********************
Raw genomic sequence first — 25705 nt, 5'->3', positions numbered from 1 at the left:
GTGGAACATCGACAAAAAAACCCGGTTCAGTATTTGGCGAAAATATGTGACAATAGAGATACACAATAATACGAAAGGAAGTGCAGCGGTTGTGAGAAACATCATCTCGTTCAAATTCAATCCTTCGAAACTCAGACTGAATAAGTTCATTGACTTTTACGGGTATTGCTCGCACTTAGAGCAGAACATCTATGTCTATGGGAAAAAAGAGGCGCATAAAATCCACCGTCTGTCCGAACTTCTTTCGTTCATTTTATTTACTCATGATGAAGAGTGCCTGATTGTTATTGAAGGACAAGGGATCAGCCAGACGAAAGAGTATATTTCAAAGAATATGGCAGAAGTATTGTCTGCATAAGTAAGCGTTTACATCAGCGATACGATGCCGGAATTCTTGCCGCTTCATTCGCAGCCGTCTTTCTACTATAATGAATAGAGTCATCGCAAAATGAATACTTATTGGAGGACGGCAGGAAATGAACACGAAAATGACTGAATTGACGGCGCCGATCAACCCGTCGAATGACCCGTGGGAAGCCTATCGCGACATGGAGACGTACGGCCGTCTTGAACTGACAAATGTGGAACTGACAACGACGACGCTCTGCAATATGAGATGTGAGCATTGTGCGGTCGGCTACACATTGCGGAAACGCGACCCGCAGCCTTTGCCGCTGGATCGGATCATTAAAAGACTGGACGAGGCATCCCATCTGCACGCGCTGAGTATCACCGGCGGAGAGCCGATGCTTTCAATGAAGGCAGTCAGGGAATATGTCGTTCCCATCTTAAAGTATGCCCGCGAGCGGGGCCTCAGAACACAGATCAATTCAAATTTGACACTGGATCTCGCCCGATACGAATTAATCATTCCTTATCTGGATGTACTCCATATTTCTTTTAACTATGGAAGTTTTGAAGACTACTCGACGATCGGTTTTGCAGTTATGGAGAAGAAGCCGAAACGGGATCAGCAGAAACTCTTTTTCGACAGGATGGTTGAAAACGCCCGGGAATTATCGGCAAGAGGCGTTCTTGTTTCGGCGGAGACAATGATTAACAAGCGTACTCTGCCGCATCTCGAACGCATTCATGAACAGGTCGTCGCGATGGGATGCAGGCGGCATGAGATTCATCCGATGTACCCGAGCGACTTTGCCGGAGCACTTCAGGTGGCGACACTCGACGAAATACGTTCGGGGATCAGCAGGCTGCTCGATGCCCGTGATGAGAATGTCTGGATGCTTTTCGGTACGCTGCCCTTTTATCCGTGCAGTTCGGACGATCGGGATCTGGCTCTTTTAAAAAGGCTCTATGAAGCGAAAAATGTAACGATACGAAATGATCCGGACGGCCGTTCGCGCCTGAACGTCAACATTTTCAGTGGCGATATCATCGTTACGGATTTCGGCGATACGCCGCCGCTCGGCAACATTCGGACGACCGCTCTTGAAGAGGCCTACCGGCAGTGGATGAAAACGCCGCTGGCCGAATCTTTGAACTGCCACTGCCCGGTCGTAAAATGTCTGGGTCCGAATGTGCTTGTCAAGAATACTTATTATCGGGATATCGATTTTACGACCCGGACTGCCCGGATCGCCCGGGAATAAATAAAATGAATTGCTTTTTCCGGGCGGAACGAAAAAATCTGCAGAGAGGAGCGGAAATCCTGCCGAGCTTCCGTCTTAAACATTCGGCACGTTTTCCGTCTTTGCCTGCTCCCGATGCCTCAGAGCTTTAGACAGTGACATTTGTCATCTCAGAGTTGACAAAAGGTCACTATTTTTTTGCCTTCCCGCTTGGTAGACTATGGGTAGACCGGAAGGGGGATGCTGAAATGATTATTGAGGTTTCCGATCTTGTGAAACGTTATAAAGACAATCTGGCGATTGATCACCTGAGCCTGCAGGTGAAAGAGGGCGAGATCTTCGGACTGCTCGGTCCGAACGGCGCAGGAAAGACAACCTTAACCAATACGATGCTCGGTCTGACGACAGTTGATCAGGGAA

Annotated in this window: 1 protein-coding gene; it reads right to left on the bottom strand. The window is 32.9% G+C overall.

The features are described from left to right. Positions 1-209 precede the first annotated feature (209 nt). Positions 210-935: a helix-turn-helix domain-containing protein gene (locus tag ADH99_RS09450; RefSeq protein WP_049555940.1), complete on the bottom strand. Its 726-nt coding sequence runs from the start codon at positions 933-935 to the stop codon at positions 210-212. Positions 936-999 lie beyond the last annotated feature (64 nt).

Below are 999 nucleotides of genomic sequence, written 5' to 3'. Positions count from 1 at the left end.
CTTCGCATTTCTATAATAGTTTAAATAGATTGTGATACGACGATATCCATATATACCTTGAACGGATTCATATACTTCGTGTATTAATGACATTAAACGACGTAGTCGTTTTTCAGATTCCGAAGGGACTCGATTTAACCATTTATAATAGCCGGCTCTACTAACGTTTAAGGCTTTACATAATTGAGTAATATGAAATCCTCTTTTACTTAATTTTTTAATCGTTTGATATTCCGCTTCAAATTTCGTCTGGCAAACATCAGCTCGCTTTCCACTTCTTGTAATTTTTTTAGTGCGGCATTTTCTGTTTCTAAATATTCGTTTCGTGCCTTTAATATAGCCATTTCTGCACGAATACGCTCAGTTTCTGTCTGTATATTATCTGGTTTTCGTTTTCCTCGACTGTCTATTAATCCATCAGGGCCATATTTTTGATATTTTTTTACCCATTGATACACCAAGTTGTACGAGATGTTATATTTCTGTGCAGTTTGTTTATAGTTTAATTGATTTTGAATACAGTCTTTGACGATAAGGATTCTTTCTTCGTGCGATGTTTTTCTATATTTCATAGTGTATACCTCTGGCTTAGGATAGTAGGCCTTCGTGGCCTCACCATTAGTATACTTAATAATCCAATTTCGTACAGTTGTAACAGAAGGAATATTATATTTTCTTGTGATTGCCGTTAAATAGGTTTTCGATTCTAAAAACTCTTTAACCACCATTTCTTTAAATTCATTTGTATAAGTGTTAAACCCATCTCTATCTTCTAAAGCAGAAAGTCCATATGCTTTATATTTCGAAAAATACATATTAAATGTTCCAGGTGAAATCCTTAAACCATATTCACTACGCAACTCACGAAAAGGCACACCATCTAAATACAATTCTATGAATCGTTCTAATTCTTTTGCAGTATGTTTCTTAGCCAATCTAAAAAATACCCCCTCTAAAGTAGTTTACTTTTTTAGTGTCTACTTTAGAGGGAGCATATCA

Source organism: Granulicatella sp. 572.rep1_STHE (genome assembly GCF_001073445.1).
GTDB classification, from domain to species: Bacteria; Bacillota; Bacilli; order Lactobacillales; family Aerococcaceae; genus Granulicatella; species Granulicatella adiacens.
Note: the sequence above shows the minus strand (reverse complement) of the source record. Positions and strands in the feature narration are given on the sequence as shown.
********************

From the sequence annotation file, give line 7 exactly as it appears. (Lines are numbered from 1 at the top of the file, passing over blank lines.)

Source organism: Granulicatella sp. 572.rep1_STHE (genome assembly GCF_001073445.1).